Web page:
If cats can paint, why can’t they photograph, too? Peaches Kazmarski has been looking for a creative outlet all her life, and finally found it one day when her person left her camera unattended.
“It was just too convenient,” Peaches remarks. “She walked away from one of her ridiculous projects, leaving the camera on the tripod and a convenient stool next to it and stuff all around. I couldn’t resist giving it a try, seeing that it was all set up and ready to go. I didn’t even have to turn the camera on.”
“I’m just about as proud as I can be,” her person, freelance designer, artist and writer Bernadette Kazmarski, states. “Of course, it’s about time these cats learned to do something to support their lifestyles around here.”
Peaches’ first photo was a little shaky because she thought she had to hold the button down. “I saw my person with her finger on the button all the time, but it turns out she just holds it near. I figured that out all by myself—and people think everything animals do is purely from instinct. True art requires thought and judgement.” Her next photo was indistinguishable from one of her person’s photos, whose photos are often indistinguishable from blurs and smears of color and light.
The petite dilute tortoiseshell kitty, marked by her large clear patches of white, gray and peach, whence her name, has been trying to let her human know that she has talent since she entered the household a few years ago. Peaches is no arrogant juvenile kitten, though—when asked, she says she is “somewhere in my late teens”, so she puts a mature eye on things.
Along with her sister, Cream, a calico who was white with a few orange and black spots, Peaches had lived many years in another household with another person. That person left, however, and never returned, and after a very long time with no one the two were taken to the household where Peaches lives now. Cream left the household a while ago, and this allowed for Peaches to seek her calling outright because, “Cream used to laugh at everything I said and did, she made me feel like I was really stupid because I’m so small, but now that she’s gone I can do things without worrying about her opinion,” Peaches remarks.
“My previous person was given a book called Why Cats Paint, and after reading it over her shoulder I suddenly understood the strange visions I was having and the urges to gather seemingly unrelated items together and arrange them in new and different ways.” The catnip in all the toys was a real boost to her creative insights, Peaches adds.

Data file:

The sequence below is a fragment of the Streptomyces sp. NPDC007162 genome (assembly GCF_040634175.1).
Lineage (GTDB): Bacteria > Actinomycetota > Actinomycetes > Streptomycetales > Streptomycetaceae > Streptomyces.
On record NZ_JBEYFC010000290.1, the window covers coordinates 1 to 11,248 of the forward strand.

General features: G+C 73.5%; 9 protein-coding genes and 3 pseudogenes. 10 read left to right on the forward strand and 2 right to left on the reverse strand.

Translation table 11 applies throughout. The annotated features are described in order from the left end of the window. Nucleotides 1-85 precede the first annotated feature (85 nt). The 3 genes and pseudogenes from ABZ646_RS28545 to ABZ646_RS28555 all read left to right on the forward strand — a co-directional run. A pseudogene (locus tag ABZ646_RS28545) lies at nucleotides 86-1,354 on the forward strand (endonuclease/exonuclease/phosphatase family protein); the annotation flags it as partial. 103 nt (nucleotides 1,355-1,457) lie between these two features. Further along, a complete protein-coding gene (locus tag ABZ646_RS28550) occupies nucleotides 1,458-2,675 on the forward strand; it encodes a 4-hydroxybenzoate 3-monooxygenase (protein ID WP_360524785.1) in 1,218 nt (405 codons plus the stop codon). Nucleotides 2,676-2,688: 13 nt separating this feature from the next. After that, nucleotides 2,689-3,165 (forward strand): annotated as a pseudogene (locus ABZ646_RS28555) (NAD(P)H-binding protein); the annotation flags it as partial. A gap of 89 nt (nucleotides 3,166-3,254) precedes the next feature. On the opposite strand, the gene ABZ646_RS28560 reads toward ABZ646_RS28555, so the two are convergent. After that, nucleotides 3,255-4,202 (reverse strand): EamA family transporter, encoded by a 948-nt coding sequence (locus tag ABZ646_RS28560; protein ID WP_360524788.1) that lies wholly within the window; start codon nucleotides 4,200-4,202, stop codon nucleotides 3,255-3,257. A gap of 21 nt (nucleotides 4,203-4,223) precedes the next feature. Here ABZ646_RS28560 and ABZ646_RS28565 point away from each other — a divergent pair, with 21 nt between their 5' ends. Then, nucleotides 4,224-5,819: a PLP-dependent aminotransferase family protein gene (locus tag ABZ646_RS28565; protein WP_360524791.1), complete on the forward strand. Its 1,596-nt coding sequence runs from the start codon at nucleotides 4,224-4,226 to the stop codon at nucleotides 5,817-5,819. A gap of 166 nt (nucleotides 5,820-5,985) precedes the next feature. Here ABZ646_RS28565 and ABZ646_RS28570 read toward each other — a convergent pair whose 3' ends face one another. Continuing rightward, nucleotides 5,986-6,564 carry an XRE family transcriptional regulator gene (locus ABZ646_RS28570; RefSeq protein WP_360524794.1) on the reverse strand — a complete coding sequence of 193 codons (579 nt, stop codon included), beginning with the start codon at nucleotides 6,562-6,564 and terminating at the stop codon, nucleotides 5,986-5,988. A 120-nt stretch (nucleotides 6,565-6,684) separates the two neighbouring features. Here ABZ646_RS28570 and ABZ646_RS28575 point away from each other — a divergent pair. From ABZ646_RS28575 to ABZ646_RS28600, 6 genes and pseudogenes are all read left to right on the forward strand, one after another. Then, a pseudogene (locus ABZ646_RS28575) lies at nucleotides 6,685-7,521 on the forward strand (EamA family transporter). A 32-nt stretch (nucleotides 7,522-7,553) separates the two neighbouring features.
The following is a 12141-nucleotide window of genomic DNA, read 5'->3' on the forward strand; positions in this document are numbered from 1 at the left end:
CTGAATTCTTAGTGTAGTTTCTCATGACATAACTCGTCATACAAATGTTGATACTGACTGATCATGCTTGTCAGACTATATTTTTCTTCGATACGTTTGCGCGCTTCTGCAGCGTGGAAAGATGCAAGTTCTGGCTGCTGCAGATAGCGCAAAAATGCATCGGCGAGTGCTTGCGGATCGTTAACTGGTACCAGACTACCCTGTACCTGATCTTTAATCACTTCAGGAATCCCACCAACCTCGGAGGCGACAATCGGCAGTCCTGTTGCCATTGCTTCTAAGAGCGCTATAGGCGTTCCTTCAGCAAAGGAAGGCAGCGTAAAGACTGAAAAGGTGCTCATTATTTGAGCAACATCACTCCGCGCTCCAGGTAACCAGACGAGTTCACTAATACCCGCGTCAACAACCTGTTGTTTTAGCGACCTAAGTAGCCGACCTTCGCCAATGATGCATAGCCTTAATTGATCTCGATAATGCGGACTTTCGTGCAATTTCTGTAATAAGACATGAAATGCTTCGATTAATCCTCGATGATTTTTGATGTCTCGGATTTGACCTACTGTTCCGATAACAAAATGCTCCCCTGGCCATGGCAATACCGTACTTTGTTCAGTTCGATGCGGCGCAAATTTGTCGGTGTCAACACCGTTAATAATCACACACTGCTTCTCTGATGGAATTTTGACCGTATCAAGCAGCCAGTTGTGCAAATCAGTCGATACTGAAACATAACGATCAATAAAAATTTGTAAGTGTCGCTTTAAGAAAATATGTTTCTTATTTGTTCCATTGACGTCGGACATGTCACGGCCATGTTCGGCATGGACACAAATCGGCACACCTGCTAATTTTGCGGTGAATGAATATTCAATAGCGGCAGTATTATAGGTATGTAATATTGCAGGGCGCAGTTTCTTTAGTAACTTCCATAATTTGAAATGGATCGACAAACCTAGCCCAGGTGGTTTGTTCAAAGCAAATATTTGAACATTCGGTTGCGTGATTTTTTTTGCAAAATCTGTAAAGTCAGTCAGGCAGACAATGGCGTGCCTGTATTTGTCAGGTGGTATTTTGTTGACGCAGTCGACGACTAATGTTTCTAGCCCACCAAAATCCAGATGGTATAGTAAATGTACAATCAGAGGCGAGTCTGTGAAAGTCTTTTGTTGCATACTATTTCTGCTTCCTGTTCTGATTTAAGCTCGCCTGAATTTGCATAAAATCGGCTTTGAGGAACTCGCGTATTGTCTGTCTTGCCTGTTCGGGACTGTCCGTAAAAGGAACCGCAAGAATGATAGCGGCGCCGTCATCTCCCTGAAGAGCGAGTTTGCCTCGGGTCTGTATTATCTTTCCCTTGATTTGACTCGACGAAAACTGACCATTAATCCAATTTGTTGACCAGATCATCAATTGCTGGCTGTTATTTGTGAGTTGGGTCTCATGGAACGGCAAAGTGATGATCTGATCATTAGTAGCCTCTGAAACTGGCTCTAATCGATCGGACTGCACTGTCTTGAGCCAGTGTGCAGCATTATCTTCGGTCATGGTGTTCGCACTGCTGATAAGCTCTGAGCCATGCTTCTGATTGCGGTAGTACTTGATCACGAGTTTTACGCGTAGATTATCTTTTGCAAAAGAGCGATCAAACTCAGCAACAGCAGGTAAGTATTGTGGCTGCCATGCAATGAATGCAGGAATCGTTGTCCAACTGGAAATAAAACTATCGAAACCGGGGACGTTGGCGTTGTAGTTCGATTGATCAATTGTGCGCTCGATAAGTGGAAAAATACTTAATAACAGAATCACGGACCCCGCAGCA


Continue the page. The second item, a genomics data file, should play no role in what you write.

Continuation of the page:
Upon discovering that her new person was an artist, Peaches adapted right away, immediately getting into her new person’s face and gesticulating by waving her paws about. This dense human just never seemed to understand, only laughed and told Peaches “how cute she was”, a phrase Peaches has always heard because she is so small and intensely dislikes because of that. So Peaches had to take matters into her own paws.
“I never played with her art materials like the other cats, never swatted a pastel like Kelly or drank the watercolor rinse water like Cookie,” Peaches explained. “I was always very serious, slowly walking across a pastel drawing, for instance, so that I could add my own paw swashes to the work, even rubbing my face in certain areas that needed to be blended. I mean, I’ve been covered with blue and green and orange pastel, and she still didn’t recognize my talent!”
Photography is a natural medium for cats, Peaches remarks, especially with today’s digitals. “Everyone knows a cat’s eyesight is SO much better than any humans’, so focusing and framing are a breeze,” she says, “and you don’t need thumbs with these new cameras,” a fact that had made painting with brushes and sketching with pencils and other media impossible.
“Plus, I can climb up on the furniture more easily than she can to get better angles at whatever the heck she’s shooting. I just hope she’ll invest in one of those tiny little digitals for me because I refuse to carry a camera that weighs more than me,” the 5.5 pound feline artists proclaims.
About being an artist, Peaches claims, “There’s really nothing to it. My person makes a big deal about it all, getting the house a mess, staying up all night so we don’t get to eat on time. I can take plenty of photos and still have time for my 22 hours of sleep each day,” she says.
The other cats seem to agree that there would be lots more lap time for all of them if their person would just relax about this creative process. “Art isn’t about suffering,” Peaches says, “it’s about joy. Humans don’t understand life in general, and they certainly don’t understand joy, and they should follow the example of their cats.”
When asked about her preferred subject, Peaches says she’ll probably be shooting macro photos of household items and perhaps the occasional insect. “I’m not allowed outside, so I’ve got to work with what’s convenient, but a real artist can find inspiration in anything,” she concludes.
However, she intends to capture candids of the other cats in “compromising positions”, like washing private areas of their bodies and using the litterbox.
In celebration of Adopt a Senior Pet Month. I initially wrote this in 2006 when Peaches had been in the house for about a year and really did hop up on the stool I was using and investigated my camera. Those senior girls can be saucy, so I did my best to translate what it seemed Peaches was trying to tell me—and had been desperately trying to tell me—about her need for creative outlet.
P.S. I read The Onion every day for inspiration.
All images and text used on this site are copyrighted to Bernadette E. Kazmarski unless otherwise noted and may not be used in any way without my written permission. Please ask if you are interested in purchasing one as a print, or to use in a print or internet publication.